Last year I lost about 30 pounds. I’m still very much fat, but as a girl growing up in a society that is hostile and dehumanizing to fat people, especially of the female variety, I’ve always seen weight loss as a life-changing accomplishment — something on the level of graduating from college or buying your first home.
So, when I was finally able to lose a substantial amount of pounds, I can’t lie: It felt great. It felt great to look back at old pictures and notice how much smaller my face is now. It was awesome to buy cheap clothes at Forever 21 that were a couple of sizes smaller. I know that, for me, the pride I felt in losing weight was more of a reflection of how much fatphobia I had internalized, rather than something that actually changed my life. (It didn’t, at all, by the way.)
What never felt great were people telling me that I looked better because I was a couple of pounds thinner.
In the most benign interpretation, it made me feel ashamed of the way I used to look. No one should ever be ashamed of how they look, regardless of how fat they are or were, and saying “you look great, now,” is always a repudiation of a person’s former self.
On another level, it felt invasive. Like, why are you commenting on my body? It’s mine. It’s personal and I didn’t ask you what you thought. As a woman, our bodies are too often viewed as community property — something that’s there for frequent and uninvited commentary and touching and harming. Even though they were just comments, from people who only meant to make me feel good, no less, they felt wrong. All I could ever manage was an awkward “thanks,” not the long spiel on “how” it happened or some soliloquy on how much I’d hated my body before, which is what people seem to expect.
Any kind of talk of how a person looks after weight gain or weight loss is absolutely crazy, though, and no one should engage. It’s the ultimate fat-shaming bait, for one. There is an explicit subtext that being thinner is always better, no matter how that thinness was achieved. What if a person had the flu for weeks, and couldn’t eat? No worries, you lost a few pounds and you look great, girl! Debilitating drug addiction? As long as it makes you skinnier. One of those horrific starvation diets, like the Special K Challenge, which will not only make a person miserable but ensure they’ll gain every pound back, plus a few extra? The only thing that matters is that you’re standing in front of me, now, a thinner person.
That’s what those kind of statements say, not only to the person who lost weight, but to folks listening, too.
And, really, don’t we have enough reinforcement that thin is good and fat is bad, already? Aren’t we inundated with diet culture at every turn in the workplace, at the grocery store, in women’s magazines, and on Facebook, without adding fuel to the (baseless and senseless) fire that is the diet and weight-loss industry?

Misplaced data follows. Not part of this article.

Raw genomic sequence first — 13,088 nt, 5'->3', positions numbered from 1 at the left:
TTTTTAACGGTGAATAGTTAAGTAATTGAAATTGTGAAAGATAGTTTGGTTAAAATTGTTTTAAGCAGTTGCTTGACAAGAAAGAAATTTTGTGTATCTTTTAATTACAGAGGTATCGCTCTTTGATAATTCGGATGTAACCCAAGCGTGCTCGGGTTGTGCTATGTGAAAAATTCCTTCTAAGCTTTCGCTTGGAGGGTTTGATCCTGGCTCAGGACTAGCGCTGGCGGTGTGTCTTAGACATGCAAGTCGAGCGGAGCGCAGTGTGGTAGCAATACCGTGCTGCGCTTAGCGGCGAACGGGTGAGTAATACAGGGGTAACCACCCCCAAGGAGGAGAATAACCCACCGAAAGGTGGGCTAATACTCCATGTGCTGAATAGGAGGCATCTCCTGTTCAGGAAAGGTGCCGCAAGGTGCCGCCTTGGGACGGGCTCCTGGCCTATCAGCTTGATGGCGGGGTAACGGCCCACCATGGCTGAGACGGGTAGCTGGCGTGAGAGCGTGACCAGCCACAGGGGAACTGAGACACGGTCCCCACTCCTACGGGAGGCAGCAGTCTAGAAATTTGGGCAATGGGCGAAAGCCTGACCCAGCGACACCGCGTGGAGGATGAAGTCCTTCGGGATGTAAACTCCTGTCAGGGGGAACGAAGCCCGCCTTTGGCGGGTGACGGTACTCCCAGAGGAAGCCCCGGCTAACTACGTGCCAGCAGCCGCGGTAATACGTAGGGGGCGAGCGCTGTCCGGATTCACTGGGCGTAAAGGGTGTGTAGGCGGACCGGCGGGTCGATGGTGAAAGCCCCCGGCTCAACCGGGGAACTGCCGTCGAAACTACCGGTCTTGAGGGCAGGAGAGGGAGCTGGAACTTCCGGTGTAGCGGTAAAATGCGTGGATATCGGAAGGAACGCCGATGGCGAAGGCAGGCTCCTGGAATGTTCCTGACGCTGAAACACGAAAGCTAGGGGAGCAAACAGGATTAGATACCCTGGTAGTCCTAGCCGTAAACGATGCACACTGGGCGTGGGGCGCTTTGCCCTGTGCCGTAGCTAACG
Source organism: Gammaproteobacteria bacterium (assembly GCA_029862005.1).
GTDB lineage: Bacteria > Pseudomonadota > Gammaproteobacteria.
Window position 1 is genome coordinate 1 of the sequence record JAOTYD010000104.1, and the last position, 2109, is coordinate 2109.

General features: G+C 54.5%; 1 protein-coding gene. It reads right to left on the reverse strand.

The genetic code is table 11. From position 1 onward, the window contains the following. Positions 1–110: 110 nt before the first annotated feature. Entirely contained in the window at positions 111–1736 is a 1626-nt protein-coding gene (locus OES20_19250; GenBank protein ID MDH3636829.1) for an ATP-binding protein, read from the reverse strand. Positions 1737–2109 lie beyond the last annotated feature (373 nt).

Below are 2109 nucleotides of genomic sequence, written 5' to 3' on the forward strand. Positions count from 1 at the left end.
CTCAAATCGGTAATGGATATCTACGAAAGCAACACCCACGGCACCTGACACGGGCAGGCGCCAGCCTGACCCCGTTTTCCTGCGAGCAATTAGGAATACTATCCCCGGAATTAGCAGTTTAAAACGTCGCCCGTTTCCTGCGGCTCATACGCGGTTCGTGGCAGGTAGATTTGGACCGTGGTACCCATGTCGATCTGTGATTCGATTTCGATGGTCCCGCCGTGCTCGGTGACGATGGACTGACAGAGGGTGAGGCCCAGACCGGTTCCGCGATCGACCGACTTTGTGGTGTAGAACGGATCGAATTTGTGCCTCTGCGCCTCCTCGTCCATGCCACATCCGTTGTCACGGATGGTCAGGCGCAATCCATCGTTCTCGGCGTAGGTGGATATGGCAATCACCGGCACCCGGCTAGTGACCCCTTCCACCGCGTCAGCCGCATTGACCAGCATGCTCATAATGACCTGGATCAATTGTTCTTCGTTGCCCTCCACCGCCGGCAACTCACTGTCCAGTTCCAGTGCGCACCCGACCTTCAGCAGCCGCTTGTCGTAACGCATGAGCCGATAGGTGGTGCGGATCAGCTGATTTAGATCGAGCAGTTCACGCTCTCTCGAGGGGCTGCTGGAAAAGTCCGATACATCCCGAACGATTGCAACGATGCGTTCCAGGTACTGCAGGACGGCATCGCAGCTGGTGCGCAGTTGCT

By fawning over weight loss — or secretly gossiping about weight gain behind someone’s back — you are overtly reinforcing a very real system of oppression that uses body size as a barometer for awards and demerits. Regardless of your (probably wayward) ideas about health, everyone has the right to dignity and respect and a fulfilling life inside of the body they have. Constantly pointing to the reduction of body size as an achievement is creating barriers to that essential and fundamental dignity and respect for body that fat people deserve.
Not to mention, women, can we please stop constantly commenting on each other’s appearance?! We live in a looks-based society, right? We reward people with certain physical attributes with more money and better jobs and more respect — something that women often complain about, because out looks seem to matter so much more than those of men. But, all of this diet talk? This “did you lose weight,” stuff? It’s playing into that. It’s feeding the very beast that we say we want to eradicate.
I challenged myself a few years ago to find ways to compliment the women in my life without mentioning how they looked and it was unbelievably difficult. I’d been trained to notice new earrings and banging lip color and a fierce ‘brow, but couldn’t readily think to say that they were always warm-spirited, or how much I enjoyed their use of vocabulary, or how proud I was of inroads they were making at school or in their careers. It revealed that even for people who try to not to uphold fatphobia, judging and complimenting looks and looks alone is something that’s so ingrained and hard to shake.
Now, I know that people only mean good when they compliment someone’s new body. I know that most people aren’t conscious of the isms they are perpetuating when they exalt weight loss. But this diet culture, thing? It’s real and it’s expensive and it’s harmful.
It has to stop, starting with all of us being a little more conscious in what we say about bodies — our own and those of others.